Disclaimer #4: These rankings in no way measure the value of the educational experience at any of these programs, merely the likely post-MBA salary outcome.

School Selection Strategy for Those Admitted to Multiple Programs: Go to the highest salary ranked program if you want to obtain the most market value.

School Application Selection Strategy Based on Salary Approach: 
Simply compare salaries to rates of admission which are available for all US programs listed in BusinessWeek and US News and World Report and for some non-US programs. 
1. Apply to the highest ranked programs you think you can get it into.
2. Find bargains: Schools with a high salary and a high rate of admission.
3. Avoid application to schools with a relatively low admissions rates and lower salaries.
4. Caveat emptor. Don't assume schools are necessarily reporting data with 100% accuracy.

School Selection Strategy for Those Considering Staying Local versus Going for a Globally Recognized Brand:  If you are deciding between going to your local MBA program instead of moving to a new city and/or country, look closely at the expected post-MBA salary rates to determine which programs are worth moving for.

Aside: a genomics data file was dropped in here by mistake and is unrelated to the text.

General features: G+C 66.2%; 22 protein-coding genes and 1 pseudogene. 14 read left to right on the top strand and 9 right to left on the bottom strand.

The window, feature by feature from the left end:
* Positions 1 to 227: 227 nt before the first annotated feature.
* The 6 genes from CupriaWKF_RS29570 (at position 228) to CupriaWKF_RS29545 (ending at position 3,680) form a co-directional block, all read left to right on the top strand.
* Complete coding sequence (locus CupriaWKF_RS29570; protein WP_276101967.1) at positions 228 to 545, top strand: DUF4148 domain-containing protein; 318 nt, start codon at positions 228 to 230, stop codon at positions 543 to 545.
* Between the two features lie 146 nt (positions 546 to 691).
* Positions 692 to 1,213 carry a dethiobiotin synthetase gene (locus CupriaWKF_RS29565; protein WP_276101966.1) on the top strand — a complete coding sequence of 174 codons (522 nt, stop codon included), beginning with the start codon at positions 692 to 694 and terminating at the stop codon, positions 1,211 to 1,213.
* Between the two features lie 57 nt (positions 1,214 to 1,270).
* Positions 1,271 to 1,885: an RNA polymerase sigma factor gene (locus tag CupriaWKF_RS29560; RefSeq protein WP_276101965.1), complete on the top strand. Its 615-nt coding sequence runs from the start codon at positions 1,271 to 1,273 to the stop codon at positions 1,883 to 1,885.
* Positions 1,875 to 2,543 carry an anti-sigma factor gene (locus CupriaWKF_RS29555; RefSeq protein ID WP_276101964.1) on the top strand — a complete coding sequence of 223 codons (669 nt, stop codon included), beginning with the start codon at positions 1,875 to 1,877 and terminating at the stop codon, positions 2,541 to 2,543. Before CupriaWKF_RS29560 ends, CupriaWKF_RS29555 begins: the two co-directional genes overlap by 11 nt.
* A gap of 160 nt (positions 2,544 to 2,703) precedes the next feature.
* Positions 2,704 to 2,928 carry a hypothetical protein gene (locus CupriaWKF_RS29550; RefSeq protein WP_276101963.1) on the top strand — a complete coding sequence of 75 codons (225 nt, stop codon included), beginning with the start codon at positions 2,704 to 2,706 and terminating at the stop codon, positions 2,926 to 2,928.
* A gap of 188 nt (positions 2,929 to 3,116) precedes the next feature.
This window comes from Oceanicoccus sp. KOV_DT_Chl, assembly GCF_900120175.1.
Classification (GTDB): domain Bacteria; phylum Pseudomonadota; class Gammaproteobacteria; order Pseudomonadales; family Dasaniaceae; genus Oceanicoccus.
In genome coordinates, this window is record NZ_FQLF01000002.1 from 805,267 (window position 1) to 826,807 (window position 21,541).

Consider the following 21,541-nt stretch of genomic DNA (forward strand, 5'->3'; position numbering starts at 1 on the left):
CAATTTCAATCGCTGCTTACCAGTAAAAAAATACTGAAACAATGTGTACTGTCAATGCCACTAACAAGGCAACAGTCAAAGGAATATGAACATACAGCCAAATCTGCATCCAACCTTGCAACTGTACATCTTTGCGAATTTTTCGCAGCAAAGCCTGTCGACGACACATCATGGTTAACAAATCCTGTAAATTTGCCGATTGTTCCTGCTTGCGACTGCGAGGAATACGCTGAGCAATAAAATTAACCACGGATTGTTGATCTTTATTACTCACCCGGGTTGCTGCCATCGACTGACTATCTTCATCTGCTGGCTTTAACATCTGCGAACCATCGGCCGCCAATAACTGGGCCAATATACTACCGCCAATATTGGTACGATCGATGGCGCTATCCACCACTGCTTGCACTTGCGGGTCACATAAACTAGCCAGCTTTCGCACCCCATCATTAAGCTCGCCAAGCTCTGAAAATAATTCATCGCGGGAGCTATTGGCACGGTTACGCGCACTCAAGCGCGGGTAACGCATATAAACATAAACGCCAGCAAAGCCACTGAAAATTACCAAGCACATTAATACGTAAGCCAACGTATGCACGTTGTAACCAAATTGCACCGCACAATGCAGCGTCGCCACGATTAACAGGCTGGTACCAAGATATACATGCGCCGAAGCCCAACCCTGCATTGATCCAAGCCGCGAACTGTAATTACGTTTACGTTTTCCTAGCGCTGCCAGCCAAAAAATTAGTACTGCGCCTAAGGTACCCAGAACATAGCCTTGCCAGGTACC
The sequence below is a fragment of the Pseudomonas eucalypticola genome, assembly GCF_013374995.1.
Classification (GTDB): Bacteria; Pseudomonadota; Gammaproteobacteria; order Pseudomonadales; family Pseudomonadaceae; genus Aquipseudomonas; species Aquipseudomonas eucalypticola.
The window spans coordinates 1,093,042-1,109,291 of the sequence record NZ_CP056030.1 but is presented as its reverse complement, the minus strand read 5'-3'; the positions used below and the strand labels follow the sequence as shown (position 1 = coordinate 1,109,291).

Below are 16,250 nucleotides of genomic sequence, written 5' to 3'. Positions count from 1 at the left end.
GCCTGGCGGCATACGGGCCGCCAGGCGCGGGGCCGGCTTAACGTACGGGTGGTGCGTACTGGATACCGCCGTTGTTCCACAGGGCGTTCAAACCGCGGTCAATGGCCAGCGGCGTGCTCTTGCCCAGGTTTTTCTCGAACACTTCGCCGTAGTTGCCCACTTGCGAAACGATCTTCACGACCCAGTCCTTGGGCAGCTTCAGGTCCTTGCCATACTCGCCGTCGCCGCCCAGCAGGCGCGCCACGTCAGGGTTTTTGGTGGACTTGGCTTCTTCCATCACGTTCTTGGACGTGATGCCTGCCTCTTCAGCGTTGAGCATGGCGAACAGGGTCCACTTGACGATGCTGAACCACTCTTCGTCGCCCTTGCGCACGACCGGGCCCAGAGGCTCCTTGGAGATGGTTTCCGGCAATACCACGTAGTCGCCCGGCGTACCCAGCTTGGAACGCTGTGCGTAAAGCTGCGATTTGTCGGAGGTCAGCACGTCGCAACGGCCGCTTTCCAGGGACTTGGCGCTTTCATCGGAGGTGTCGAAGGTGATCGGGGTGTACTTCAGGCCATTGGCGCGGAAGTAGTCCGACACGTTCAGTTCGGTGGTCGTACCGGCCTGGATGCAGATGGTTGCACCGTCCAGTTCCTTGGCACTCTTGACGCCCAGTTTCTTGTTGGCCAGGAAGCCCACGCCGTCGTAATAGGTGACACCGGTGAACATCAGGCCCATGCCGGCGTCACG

1. If you are planning on studying in the US and/or Europe and are a non-resident, assume the real possibility, based on present economic circumstances, that you will likely need to return to your home country because of tightened visa restrictions and limited job opportunities.
2. If your objective is stay in your present locality, closely scrutinize whether the higher-ranked, but non-local option will actually prove to be of significant benefit to you in the future. For example, an MBA alumni network that consists of a large number of local graduates may be worth significantly more to you than association with a prestigious internationally brand.
3.  If your professional objectives are global, you will likely benefit much more from an MBA with global brand value rather than a program with local brand value even if the post-MBA salaries are not significantly different.